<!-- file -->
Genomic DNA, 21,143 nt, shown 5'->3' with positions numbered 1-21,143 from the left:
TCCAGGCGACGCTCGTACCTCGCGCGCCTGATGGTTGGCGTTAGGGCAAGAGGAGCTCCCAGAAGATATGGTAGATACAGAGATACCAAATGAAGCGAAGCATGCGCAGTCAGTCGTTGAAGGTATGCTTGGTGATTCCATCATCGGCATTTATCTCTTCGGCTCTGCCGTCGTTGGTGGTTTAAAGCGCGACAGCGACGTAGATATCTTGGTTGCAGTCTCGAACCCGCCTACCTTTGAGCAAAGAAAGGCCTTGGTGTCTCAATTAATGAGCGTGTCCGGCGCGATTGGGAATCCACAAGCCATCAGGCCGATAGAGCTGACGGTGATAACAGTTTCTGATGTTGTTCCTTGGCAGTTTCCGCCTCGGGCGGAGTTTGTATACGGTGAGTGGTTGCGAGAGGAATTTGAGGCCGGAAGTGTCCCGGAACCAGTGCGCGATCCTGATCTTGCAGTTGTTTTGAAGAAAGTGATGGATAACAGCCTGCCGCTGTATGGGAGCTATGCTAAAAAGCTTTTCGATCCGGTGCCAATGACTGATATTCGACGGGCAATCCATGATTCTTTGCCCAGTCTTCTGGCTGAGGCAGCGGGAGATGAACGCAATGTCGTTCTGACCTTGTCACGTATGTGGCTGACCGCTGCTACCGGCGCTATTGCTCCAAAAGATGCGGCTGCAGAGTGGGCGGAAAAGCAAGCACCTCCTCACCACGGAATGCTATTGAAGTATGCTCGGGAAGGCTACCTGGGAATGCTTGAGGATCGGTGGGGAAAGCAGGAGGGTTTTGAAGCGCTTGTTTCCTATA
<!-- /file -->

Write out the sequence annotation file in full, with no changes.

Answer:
Genomic DNA, 21,143 nt, shown 5'->3' with positions numbered 1-21,143 from the left:
TCCAGGCGACGCTCGTACCTCGCGCGCCTGATGGTTGGCGTTAGGGCAAGAGGAGCTCCCAGAAGATATGGTAGATACAGAGATACCAAATGAAGCGAAGCATGCGCAGTCAGTCGTTGAAGGTATGCTTGGTGATTCCATCATCGGCATTTATCTCTTCGGCTCTGCCGTCGTTGGTGGTTTAAAGCGCGACAGCGACGTAGATATCTTGGTTGCAGTCTCGAACCCGCCTACCTTTGAGCAAAGAAAGGCCTTGGTGTCTCAATTAATGAGCGTGTCCGGCGCGATTGGGAATCCACAAGCCATCAGGCCGATAGAGCTGACGGTGATAACAGTTTCTGATGTTGTTCCTTGGCAGTTTCCGCCTCGGGCGGAGTTTGTATACGGTGAGTGGTTGCGAGAGGAATTTGAGGCCGGAAGTGTCCCGGAACCAGTGCGCGATCCTGATCTTGCAGTTGTTTTGAAGAAAGTGATGGATAACAGCCTGCCGCTGTATGGGAGCTATGCTAAAAAGCTTTTCGATCCGGTGCCAATGACTGATATTCGACGGGCAATCCATGATTCTTTGCCCAGTCTTCTGGCTGAGGCAGCGGGAGATGAACGCAATGTCGTTCTGACCTTGTCACGTATGTGGCTGACCGCTGCTACCGGCGCTATTGCTCCAAAAGATGCGGCTGCAGAGTGGGCGGAAAAGCAAGCACCTCCTCACCACGGAATGCTATTGAAGTATGCTCGGGAAGGCTACCTGGGAATGCTTGAGGATCGGTGGGGAAAGCAGGAGGGTTTTGAAGCGCTTGTTTCCTATA